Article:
Heart disease remains in the number one killer in the United States. Heart disease claims 610,000 deaths, or 1 in every 4 deaths each year according to the CDC. This is the case despite all the research and new medical treatments for heart disease. Not only that, but the number of patients dying from heart disease actually increases every year. We are not even keeping up with the disease. Perhaps something is wrong with what we are doing.
We believe the main reasons heart disease remains the number one killer is our approach to treating it is incomplete and somewhat misguided. We only focus on addressing a handful of cardiac risk factors: smoking, cholesterol, high blood pressure, and diabetes. These are the so-called major modifiable risk factors for heart disease. Yet, these traditional risk factors fail to identify about half the population that suffers from heart disease.
To some degree we have dumbed-down treating heart disease to treating cholesterol (its importance is over emphasized in our opinion – see our article, The Great Cholesterol Myth of Today), high blood pressure, and managing diabetes.
Below is a more complete list of cardiac risk factors. Our belief is that we should target each of these risk factors when present in an individual. Many of these risk factors are never assessed by most physicians.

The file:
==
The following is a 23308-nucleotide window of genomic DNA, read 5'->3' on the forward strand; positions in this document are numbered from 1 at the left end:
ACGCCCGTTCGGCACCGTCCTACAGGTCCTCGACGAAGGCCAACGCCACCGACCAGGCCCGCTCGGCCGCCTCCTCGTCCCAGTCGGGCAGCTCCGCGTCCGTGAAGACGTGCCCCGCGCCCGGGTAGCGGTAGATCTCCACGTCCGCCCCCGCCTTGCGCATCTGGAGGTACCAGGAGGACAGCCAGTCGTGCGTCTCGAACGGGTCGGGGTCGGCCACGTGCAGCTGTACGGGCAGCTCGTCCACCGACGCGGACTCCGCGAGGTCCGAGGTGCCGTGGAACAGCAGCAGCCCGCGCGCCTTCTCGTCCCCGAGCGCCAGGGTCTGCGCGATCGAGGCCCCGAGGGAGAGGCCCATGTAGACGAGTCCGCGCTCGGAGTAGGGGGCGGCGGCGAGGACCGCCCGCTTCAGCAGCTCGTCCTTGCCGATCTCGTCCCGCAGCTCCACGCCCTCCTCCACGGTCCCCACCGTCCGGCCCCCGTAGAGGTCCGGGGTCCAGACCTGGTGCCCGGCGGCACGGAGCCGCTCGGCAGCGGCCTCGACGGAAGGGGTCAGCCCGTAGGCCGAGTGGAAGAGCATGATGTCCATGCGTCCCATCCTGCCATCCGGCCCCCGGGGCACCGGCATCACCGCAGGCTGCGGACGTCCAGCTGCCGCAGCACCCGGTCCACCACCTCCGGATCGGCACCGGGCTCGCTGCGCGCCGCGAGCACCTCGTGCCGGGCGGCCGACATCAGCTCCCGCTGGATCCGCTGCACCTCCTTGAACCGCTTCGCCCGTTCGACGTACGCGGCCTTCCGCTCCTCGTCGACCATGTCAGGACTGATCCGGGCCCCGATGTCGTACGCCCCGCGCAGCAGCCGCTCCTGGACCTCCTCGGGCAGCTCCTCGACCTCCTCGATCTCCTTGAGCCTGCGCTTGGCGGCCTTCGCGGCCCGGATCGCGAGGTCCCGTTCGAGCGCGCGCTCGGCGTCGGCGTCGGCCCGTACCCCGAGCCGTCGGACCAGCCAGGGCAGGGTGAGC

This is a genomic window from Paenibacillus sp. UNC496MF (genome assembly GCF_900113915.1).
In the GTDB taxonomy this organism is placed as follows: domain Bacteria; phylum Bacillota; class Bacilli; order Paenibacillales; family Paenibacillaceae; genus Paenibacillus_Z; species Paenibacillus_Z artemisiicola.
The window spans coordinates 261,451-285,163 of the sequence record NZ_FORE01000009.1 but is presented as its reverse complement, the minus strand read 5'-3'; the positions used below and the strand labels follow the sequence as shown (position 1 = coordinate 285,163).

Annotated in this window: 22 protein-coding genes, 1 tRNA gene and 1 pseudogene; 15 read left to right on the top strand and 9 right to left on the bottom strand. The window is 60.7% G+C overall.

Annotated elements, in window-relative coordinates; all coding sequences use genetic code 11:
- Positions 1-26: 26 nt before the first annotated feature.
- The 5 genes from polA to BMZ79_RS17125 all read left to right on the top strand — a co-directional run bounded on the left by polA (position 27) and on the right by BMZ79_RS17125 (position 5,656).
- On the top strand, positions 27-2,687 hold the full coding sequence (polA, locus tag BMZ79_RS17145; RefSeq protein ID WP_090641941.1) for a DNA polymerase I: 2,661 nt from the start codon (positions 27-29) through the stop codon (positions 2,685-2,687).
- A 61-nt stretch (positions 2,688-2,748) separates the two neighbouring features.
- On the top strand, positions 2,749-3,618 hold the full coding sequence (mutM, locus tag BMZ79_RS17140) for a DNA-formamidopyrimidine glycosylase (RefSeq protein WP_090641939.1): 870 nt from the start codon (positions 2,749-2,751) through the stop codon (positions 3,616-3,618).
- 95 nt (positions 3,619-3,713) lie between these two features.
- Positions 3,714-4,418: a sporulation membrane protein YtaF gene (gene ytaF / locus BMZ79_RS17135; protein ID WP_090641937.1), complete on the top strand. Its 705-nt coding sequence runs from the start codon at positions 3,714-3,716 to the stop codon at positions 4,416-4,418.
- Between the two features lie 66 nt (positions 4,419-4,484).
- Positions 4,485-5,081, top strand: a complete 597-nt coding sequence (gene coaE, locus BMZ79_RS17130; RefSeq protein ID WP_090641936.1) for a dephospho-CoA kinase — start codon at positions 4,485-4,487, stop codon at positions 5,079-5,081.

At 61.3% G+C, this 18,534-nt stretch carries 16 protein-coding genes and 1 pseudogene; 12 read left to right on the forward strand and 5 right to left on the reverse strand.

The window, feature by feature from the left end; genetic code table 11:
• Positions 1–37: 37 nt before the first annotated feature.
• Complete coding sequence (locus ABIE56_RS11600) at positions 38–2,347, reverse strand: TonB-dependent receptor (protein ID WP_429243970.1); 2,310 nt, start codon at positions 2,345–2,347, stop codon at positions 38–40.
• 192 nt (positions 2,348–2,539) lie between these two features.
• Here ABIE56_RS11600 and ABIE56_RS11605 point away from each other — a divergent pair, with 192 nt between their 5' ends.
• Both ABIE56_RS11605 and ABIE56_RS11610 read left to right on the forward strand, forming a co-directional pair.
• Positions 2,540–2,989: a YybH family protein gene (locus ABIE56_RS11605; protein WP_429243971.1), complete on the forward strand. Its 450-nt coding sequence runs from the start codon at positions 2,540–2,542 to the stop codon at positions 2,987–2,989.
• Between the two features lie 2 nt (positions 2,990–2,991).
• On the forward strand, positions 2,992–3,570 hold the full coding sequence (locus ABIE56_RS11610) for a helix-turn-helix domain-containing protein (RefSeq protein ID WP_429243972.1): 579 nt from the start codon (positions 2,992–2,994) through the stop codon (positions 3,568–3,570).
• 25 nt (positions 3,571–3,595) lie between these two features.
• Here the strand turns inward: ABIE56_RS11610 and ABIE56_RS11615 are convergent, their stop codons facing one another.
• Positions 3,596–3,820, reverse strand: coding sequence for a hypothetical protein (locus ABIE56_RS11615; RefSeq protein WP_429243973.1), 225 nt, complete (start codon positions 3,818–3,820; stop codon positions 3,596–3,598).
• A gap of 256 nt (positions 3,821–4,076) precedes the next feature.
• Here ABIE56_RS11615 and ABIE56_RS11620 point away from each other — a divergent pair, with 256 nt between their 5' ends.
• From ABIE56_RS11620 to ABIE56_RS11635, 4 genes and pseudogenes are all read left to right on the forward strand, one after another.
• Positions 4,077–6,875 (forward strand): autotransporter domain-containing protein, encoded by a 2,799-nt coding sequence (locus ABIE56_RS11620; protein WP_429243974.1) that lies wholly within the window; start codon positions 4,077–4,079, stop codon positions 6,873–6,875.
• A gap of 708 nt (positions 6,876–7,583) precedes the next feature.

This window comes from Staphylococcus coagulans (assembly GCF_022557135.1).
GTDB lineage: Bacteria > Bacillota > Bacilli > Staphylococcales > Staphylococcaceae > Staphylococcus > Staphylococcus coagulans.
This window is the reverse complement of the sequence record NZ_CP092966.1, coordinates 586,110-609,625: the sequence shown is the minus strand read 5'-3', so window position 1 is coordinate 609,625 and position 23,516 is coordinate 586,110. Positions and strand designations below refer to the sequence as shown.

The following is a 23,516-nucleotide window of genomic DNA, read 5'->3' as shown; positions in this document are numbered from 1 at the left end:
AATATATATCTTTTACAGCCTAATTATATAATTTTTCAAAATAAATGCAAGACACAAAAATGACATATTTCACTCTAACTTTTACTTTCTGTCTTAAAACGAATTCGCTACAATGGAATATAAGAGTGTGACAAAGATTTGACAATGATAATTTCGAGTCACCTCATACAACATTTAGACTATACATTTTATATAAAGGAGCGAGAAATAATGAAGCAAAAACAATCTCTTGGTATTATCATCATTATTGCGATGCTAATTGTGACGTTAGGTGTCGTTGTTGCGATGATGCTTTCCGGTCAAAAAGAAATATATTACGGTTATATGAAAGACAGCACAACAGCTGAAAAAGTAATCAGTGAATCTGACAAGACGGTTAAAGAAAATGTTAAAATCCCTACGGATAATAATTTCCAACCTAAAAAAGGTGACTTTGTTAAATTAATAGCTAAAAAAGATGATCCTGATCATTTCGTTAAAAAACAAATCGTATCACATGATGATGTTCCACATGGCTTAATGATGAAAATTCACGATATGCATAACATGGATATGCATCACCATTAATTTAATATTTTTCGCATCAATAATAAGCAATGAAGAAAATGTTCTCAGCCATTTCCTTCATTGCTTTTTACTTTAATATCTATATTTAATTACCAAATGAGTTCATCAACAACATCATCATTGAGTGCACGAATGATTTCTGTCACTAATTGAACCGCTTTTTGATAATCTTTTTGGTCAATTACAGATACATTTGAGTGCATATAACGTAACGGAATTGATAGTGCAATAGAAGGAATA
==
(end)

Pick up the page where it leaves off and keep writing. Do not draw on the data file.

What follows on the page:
- Excess total cholesterol
- Excess LDL cholesterol (bad cholesterol)
- Low HDL (good cholesterol)
- Excess glucose
- Excess homocysteine
- Excess C-reactive protein (CRP)
- Low Vitamin D
- Low Vitamin K
- Excess triglycerides
- Low EPA/DHA (omega-3)
- Low testosterone (males)
- Excess estrogen (males)
- Excess insulin
- Nitric oxide deficiency
- Excess fibrinogen
- Oxidized LDL
To really reduce your risk of heart disease you want to reduce these cardiac risk factors to optimal levels, not just “normal” levels.
What are optimal levels for some of these other risk factors? That’s what we are about to go over. So sit tight. Most of us are familiar with recommendations for the blood pressure and cholesterol. We will focus on recommendations for the non-traditional cardiac risk factors in this discussion.
You want a fasting blood glucose level below 86 mg/dl (though under 100 is normal). Below 85 mg/dl some studies have shown heart disease to be reversible. Related to blood glucose are insulin levels. Ideally, a fasting insulin level should be below 5 mcIU/ml (though under 17 is considered normal in most labs). Insulin is the fattening hormone. When insulin is elevated it prevents the body from using calories stored in fat. In our experience it is difficult to lose meaningful weight with insulin levels consistently above 12.